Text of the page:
Wednesday, November 10, 2010

I have been reading articles like these, albeit in, shall we say, 'less prestigious' publications, for the past couple of years now.
I, and others, have been sounding the alarm for over a year that food shortages, coupled with hyperinflation, are looming large.

Read on.




The spectre of inflation loomed over agricultural markets after the US slashed key crop forecasts and warned of shortfalls in grains.

The agriculture department on Tuesday cut estimates of US corn yields for a third successive month, forecast record soyabean exports to China and warned of the slimmest cotton stocks since 1925.

"The combined production shortfalls and dramatic potential stock drawdowns mean a much tighter supply picture than just a few months ago," the agency said in a separate grains report.
Benchmark Chicago corn futures soared above $6 a bushel for the first time since August 2008, before ending lower. Soyabeans rose 4.3 per cent and New York cotton futures posted a record above $1.51 a pound. The price rises have revived fears of a repeat of the global food crisis of 2007-08.

In Europe, milling wheat surpassed a peak reached after ­Russia banned grain exports in August in response to a devastating drought.
Abdolreza Abbassian, senior grains economist at the UN's Food and Agriculture Organisation in Rome, said the report was "alarming".

"It reiterates the tightening of the overall situation as we go into 2011, which means eventually even those basic food commodities that haven't risen so much could be influenced," he said. The FAO food price index is nearing the highs set in mid-2008.

The price gains will benefit farmers, who the USDA said would earn record amounts for corn this season. But consumers could face pain. Carlsberg, the brewer, on Tuesday warned of price increases as costs swelled for malt and barley. As northern hemisphere farmers contemplate next year's crop plans, surging prices could generate a so-called battle for acreage among different crops.
Dan Basse, president of AgResource, a Chicago crop forecaster, said: "The world cannot afford to lose any more crop production going forward."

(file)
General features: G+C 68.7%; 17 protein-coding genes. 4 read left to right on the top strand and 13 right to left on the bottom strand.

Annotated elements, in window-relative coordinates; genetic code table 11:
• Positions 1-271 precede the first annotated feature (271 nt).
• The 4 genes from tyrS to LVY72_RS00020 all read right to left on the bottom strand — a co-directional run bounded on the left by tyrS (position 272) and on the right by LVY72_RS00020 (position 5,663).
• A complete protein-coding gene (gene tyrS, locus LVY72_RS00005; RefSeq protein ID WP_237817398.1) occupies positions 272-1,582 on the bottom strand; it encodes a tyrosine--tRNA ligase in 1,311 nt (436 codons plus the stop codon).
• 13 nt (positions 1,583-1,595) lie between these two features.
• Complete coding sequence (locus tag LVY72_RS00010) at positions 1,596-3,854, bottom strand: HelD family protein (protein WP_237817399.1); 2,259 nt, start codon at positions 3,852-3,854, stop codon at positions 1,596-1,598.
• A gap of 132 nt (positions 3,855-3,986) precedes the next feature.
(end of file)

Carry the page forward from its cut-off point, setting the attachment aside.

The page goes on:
Ricardo Leiman, chief executive of Noble, the trading house that is one of the top oilseed processors in China, cited "enormous demand" there because of "stronger economy, stronger habits, very strong feed milling margins and very strong prices domestically".

The USDA said corn yields in the US, the world's largest grower and exporter, would be 154.3 bushels per acre, down 1.5 bushels from an October forecast that was also a sharp downward revision. At 827m bushels, stocks left over from this year's harvest would be the lowest in 15 years. Record US ethanol production has added to demand.

China's surging demand looms large in cotton. The USDA took the rare step of lowering estimates of China's 2010 supply cushion, citing "shortages in mill inventories".
The USDA reduced its cotton demand estimate because of "supplies insufficient to meet demand".
Mike Stevens, a veteran Louisiana cotton broker, said: "The report is the most bullish in our lifetime."

Food price inflation rose at an annual rate of 8 per cent in China in September, according to USDA, whilst food inflation in the US has so far been tame, with the food index rising 1.4 per cent over the past 12 months.
Advisers scrambled to come to grips with the latest report, whose monthly appearance has caused big swings in agricultural markets.

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